• CREATE CLUSTERED INDEX xxx on SALES (salesid, ordered) include (xxx, yyy)
    • Salesid – foreign key
    • Salesid and ordered – combined primary key
    • Salesid – good for where, groupby part of query
    • Include – good for select fields in query
  • Index objects
    • Sys.dm_db_index_usage_stats
    • Sys.dm_db_missing_index_details
    • Sys.dm_db_missing_index_columns
    • Sys.dm_exec_query_stats
    • Sys.dm_db_index_operational_stats
    • Dbcc showcontig(employees)
    • Fillfactor – desired page fullness
    • PadIndex – if fill factor impacts non-leaf level
    • Sort in tempdb – sorting while creating
    • Ignore dupkey – for unique contraints
    • Drop_existing – use free space of old one
    • Online – access while creating (dev, ent, eval only)
    • Maxdop – max cpu’s creating indexes
  • Internal vs External Fragmentation
    • External
      • Logical order of pages stretches across extents
      • SQL spends more time accessing drives
      • Split page, SQL must load 2 extents (16 pages)
    • Internal
      • Refers to empty space within pages (deleted data)
      • Improves write performance (insert without re-arranging pages)
      • Decreases read performance (load more extents)
  • Index Rebuild vs Re-organize
    • Rebuild
      • More than 30% fragged
      • Not accessible unless ‘ONLINE’ – alter index
      • Very intensive
      • Can specify fill factor
      • Rebuilding does update stats (no need to do separately)
    • Re-Organize
      • Less than 30%
      • Not as intensive
      • Users can access (use page locks)
      • Takes longer
      • Cannot specify fill factor
      • Can cancel – no rollback
      • Not as thorough
  • ALTER INDEX command
    • Can DISABLE index
    • Rebuild Index (REBUILD)
    • Re-Organize Index  (REORGANIZE)
    • Change Index Options
    • Cannot add or change columns must use CREATE INDEX DROP EXISTING
  • Index FILL FACTOR guidelines
    • Read only database – fill factor 100%
    • Mostly Writes – fill factor 50%-70%
    • Both Read and wrote – fill factor 80%-90%

SQL Indexes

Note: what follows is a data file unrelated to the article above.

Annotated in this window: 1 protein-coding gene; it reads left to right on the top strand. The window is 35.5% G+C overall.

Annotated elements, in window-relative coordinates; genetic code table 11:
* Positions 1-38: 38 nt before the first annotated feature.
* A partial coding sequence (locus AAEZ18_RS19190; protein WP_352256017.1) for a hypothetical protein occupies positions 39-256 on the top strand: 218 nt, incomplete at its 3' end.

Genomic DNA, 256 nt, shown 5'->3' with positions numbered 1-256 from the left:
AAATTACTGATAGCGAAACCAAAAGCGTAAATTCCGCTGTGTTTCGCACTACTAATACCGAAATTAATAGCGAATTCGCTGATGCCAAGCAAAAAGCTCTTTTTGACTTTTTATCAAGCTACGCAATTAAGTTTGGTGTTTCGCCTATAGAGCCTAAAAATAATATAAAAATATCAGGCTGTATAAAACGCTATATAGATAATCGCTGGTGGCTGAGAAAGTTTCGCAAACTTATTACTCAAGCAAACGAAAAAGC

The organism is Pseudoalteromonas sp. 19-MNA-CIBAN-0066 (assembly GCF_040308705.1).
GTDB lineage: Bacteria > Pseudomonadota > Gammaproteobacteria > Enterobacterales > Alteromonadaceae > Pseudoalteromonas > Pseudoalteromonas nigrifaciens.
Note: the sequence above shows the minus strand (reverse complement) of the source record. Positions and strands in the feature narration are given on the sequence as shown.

DBCC Explained

  • Most DBCC commands are actioned on a snapshot of the master DB – then deleted after use
  • Avoids congestion on  main db
  • Processor intensive, don’t use on heavy load server
  • Consumes space in tempdb
    • NOINDEX command skips nonclustered index (speed up process)
    • Or specify the index ID
    • Cluster index, heaps are always checked
    • DB must be in single user mode for a repair to occur
    • TABLOCK – no snapshot, do on main table
    • ESTIMATEONLY – how much space it will use in tempdb
    • PHYSICAL_ONLY – physical structure of pages, rows etc
    • A DBCC CHECKDB runs the following commands on every object in the table:
      • Checkalloc
      • Checktable
      • Checkcatalog

TLOG Shrink vs TLOG Truncation 

    •  Truncating a log file will change one or more VLF file’s status from active to inactive
    • Occurs at checkpoint (Simple recovery mode) or when you backup the LOG (Full/Bulk recovery mode)
    • If full/bulk recovery, checkpoints simply write dirty pages to disk.
    • You have to perform a tlog backup to force truncation in full/bulk – cannot rely on checkpoint – does nothing.
    • Truncation – Does not change the physical size of the TLOG (just frees up VLF’s to be used).
    • There is an option in TLOG (Auto-Shrink) which would physically shrink the file periodically.
    • You can manually force log truncation by issuing backup log (NO_LOG or TRUNCATE_ONLY)
    • BACKUP LOG WITH TRUNCATE_ONLY or WITH NO_LOG is deprecated. Note:  When you use this command you can’t do regular log backup and point in time recovery too. This command will truncate the log files (VLF) and break the log chain. To maintain the log chain again you have to run full or differential backup asap.
    • Shrinking the log file will reduce the physical log file size.
    • Shrinking the log file is not best practice until you don’t have any other option.
    • How to avoid the shrinking?
    • Frequently run the log backup and maintain the log size as small as possible.
    • Alter the database and point the log file to another drive/Add new drive.
    • Ready to accept the data loss? – Then puts the database in simple recovery mode and run the differential backup every 2 to 3 hours.
    • You can manually shrink the log file by using: DBCC SHRINKFILE (Test_Log)
    • Important note: Shrinking the data/log file will increase the fragmentation. Try to truncate the log file instead of shrinking. This means running the log backup more frequently.
    • Sometimes your shrink command will not shrink the database. When there is an active portion of log is available OR the transaction is not closed (not yet committed).
      • EMPTYFILE – moves all data to another file in filegroup. Then you could delete file (alter database). SQL will not write to that file again.
      • TARGET_SIZE – Tries to shrink down to that size
      • NOTRUNCATE – Although data moved, not released to OS
      • TRUNCATEONLY – release space to OS from end of extent, no page rearrangment 

Database Recovery Modes

  • Recovery model determines how SQL Server uses the logs for a database
  • 3 recovery models
    • Simple – logs re-used as soon as full
    • Full – all logs kept, all transactions written to log, all data recoverable